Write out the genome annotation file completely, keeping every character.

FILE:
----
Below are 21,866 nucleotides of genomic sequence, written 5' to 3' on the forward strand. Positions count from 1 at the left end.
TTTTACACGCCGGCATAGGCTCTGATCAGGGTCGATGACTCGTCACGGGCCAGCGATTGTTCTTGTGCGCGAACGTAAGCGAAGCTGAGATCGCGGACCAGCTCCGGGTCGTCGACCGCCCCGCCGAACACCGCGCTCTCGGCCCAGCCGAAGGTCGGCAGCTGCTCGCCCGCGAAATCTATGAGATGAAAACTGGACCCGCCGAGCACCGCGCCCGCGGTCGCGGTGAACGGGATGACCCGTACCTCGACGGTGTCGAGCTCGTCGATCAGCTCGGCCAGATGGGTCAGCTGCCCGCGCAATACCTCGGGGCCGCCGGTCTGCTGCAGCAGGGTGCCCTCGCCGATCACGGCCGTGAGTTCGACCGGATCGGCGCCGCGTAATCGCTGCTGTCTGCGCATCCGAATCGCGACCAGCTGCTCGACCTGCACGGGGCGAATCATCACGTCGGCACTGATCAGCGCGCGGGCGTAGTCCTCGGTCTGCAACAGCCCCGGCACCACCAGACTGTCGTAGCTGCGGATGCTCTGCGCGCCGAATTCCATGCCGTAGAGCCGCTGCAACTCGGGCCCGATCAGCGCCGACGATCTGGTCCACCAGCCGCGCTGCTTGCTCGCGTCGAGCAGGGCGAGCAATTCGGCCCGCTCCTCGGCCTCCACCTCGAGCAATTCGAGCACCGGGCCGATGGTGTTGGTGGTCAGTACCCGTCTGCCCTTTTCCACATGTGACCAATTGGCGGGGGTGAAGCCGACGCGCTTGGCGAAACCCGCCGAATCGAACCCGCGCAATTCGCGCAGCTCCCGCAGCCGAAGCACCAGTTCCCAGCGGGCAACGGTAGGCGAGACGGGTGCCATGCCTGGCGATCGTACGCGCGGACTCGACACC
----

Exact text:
Below are 21,866 nucleotides of genomic sequence, written 5' to 3' on the forward strand. Positions count from 1 at the left end.
TTTTACACGCCGGCATAGGCTCTGATCAGGGTCGATGACTCGTCACGGGCCAGCGATTGTTCTTGTGCGCGAACGTAAGCGAAGCTGAGATCGCGGACCAGCTCCGGGTCGTCGACCGCCCCGCCGAACACCGCGCTCTCGGCCCAGCCGAAGGTCGGCAGCTGCTCGCCCGCGAAATCTATGAGATGAAAACTGGACCCGCCGAGCACCGCGCCCGCGGTCGCGGTGAACGGGATGACCCGTACCTCGACGGTGTCGAGCTCGTCGATCAGCTCGGCCAGATGGGTCAGCTGCCCGCGCAATACCTCGGGGCCGCCGGTCTGCTGCAGCAGGGTGCCCTCGCCGATCACGGCCGTGAGTTCGACCGGATCGGCGCCGCGTAATCGCTGCTGTCTGCGCATCCGAATCGCGACCAGCTGCTCGACCTGCACGGGGCGAATCATCACGTCGGCACTGATCAGCGCGCGGGCGTAGTCCTCGGTCTGCAACAGCCCCGGCACCACCAGACTGTCGTAGCTGCGGATGCTCTGCGCGCCGAATTCCATGCCGTAGAGCCGCTGCAACTCGGGCCCGATCAGCGCCGACGATCTGGTCCACCAGCCGCGCTGCTTGCTCGCGTCGAGCAGGGCGAGCAATTCGGCCCGCTCCTCGGCCTCCACCTCGAGCAATTCGAGCACCGGGCCGATGGTGTTGGTGGTCAGTACCCGTCTGCCCTTTTCCACATGTGACCAATTGGCGGGGGTGAAGCCGACGCGCTTGGCGAAACCCGCCGAATCGAACCCGCGCAATTCGCGCAGCTCCCGCAGCCGAAGCACCAGTTCCCAGCGGGCAACGGTAGGCGAGACGGGTGCCATGCCTGGCGATCGTACGCGCGGACTCGACACC